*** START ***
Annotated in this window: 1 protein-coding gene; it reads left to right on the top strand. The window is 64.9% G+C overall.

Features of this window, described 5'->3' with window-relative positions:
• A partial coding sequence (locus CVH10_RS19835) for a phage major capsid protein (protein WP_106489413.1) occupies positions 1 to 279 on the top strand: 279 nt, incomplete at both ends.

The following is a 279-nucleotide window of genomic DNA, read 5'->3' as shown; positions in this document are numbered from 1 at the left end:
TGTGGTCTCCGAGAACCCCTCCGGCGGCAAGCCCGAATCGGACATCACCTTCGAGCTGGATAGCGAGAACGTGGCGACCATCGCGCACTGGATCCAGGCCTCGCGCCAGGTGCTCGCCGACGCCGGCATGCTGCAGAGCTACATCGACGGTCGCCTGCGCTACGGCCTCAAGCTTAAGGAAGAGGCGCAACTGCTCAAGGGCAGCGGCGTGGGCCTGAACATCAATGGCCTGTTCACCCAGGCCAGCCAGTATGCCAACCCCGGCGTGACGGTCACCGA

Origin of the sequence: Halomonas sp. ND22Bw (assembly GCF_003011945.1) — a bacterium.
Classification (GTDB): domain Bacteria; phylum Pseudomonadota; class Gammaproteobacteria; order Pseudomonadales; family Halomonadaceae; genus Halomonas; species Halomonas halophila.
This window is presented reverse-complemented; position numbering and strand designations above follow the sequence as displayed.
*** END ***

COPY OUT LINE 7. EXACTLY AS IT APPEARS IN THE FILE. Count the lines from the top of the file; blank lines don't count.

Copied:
Classification (GTDB): domain Bacteria; phylum Pseudomonadota; class Gammaproteobacteria; order Pseudomonadales; family Halomonadaceae; genus Halomonas; species Halomonas halophila.